Tenco is one of New Zealand’s largest exporters of forest products. We have built to this position since 1991 when the company was set up to export lumber to growing Asian export markets. Experience and reputation count; from small beginnings Tenco has become the largest independent exporter of New Zealand lumber and New Zealand’s 4th largest log exporter. Tenco has a regular shipping program of their own log vessels and in combination with these and other ships currently calls at 7 New Zealand ports (5 North Island and 2 South Island).
Tenco buys standing forests. Tenco currently has a number of forests which they purchased at harvestable age to log over a number of years for export and domestic markets. Tenco also regularly buys smaller tracts of forest to harvest immediately or immature forests to hold until harvest time. Tenco is interested in broadening the base of owners from whom it purchases forests and stands of trees. A deal with Tenco is a certain transaction. The owner and Tenco will agree on a value of the tree crop and then Tenco will pay this amount to the owner either in a lump sum amount or on rate per volume unit out-turn from the forest depending on the nature of the tree crop.
Tenco knows there are a lot of farmers who have trees that are close or ready to harvest and will be asking themselves how they should proceed with the sale of their trees. For some farmers the kind of certain transaction with money in the bank could well be appealing. Tenco is actively interested in buying harvestable forests or trees from areas including all the North Island (except the Gisborne and East Coast districts) and Nelson & Marlborough in the South Island .
If you own a forest in this area (16 years and older) and are ready to enter into this kind of agreement Tenco is interested to develop something with you.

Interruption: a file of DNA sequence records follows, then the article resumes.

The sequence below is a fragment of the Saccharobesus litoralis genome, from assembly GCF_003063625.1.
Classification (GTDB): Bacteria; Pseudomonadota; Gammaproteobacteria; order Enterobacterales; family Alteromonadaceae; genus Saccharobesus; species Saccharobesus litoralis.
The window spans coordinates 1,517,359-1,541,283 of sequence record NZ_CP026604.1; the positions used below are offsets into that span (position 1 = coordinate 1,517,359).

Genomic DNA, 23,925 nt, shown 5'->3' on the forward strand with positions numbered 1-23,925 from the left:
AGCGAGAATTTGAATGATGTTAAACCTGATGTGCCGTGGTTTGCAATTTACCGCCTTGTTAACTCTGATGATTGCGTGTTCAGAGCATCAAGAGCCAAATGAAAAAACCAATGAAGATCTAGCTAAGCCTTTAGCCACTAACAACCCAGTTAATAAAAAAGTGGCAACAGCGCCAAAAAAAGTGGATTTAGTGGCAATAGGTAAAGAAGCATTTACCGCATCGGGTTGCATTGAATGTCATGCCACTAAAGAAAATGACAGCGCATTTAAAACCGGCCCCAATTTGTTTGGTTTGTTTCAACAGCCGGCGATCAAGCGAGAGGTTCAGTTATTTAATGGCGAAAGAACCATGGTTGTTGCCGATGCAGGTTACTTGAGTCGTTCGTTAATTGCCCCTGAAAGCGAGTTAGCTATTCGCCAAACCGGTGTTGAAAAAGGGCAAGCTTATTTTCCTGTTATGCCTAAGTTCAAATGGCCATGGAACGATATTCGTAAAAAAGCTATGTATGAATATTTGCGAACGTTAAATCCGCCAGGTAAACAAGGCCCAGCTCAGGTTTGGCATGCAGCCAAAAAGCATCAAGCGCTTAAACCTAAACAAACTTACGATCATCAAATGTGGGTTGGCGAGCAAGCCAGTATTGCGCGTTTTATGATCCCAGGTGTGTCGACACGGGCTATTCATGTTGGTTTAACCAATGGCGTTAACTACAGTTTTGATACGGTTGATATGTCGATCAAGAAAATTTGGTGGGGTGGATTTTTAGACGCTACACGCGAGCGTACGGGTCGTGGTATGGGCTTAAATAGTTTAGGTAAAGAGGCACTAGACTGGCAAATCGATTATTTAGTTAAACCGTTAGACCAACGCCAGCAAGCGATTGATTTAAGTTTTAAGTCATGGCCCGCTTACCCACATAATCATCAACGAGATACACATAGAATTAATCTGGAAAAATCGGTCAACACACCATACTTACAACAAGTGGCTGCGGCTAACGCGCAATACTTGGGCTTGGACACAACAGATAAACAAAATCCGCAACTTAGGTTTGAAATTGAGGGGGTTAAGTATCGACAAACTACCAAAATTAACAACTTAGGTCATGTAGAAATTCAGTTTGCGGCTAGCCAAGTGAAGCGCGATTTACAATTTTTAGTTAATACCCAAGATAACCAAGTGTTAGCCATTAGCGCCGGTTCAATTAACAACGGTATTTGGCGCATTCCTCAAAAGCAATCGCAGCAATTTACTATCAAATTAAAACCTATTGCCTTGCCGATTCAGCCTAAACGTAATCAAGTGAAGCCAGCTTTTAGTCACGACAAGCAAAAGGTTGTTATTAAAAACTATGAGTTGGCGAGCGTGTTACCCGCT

Please contact: Josh.Bannan@tenco.co.nz
Work: +64 7 357 5356 Mobile: +64 21 921 595 www.tenco.co.nz
Revitalising New Zealand communities through forest establishment
Using forest establishment to revitalise the environmental, social and economic health of small New Zealand communities.
In 2012, Scion’s Forest Systems Team carried out an investigation into the factors causing the decline of the environmental and social health in the Waiapu Catchment, located on New Zealand’s East Coast. This research found that historic deforestation was driving massively increased erosion and nutrient loss, degrading both land and water quality. This environmental degradation eventually translated into significant economic and social decline as the capacity of the land to support the local community deteriorated. This process was predicted to be accelerated by climate change, which would further enhance land degradation. It was recommended that a reforestation programme be initiated to help restore this community.
The outcomes of this project were accepted by various national and local bodies, and have become part of a recently announced 100-year partnership between the Ministry for Primary Industries, Te Runanga o Ng?ti Porou and Gisborne District Council to restore the health of the Waiapu Catchment. As recommended by the Scion team, establishing new radiata pine plantations on the highly erodible land is a key priority for the partnership, as this will to reduce soil degradation and provide new sources of employment within the community. This combination of environmental, social and economic research carried out by Scion is now considered a model to identify opportunities to maintain and improve the way of life in small communities around NZ. For more information, please follow the link below.